- parking the car further away and walking to a destination
- using a form of public transport that involves walking to and from the stops
- cutting down the amount of time spent in the pram or stroller, and encouraging children to walk instead.
Everyday physical tasksChildren enjoy helping adults with many everyday physical tasks. These activities do not need to be restricted to chores, and can also include spontaneous games.
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Examples of everyday physical tasks include:
- helping with the gardening
- tidying up inside and outside play spaces
- helping to set up activities and meal areas.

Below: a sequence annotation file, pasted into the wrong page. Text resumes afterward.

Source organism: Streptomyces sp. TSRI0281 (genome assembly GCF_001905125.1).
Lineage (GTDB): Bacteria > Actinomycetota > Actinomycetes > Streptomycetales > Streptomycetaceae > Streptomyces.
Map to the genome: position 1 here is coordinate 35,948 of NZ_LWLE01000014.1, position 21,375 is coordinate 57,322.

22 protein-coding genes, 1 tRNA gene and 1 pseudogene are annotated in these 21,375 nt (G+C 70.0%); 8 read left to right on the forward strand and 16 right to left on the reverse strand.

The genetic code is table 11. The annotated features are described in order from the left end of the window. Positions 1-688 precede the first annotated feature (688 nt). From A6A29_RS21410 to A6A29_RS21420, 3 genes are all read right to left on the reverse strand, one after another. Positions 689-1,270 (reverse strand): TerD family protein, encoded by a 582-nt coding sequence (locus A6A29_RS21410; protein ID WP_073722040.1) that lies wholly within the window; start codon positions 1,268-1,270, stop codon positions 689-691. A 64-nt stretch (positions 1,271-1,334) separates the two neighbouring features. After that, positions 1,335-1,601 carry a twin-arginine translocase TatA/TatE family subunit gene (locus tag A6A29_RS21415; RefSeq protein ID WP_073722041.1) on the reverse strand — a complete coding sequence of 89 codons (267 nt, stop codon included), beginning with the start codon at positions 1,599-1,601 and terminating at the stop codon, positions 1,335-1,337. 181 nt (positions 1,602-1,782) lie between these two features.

Promoting active play for one-to five-year-oldsNot all children are naturally active or creative, and some will need to be guided more than others. They may need to be shown how to enjoy using different equipment, how to try the same action as someone else or how to use music and sounds to make play more fun. At times, try to join in with children’s active play – however, encourage children to make up their own games and activities.
Adults are very important in making sure children are active, and that they enjoy being active. Adults need to be confident in their ability to provide children with a range of play experiences. The positive influence of adults shouldn’t be underestimated. Adults can make a lasting difference in helping children learn and grow through regular physical activity and movement.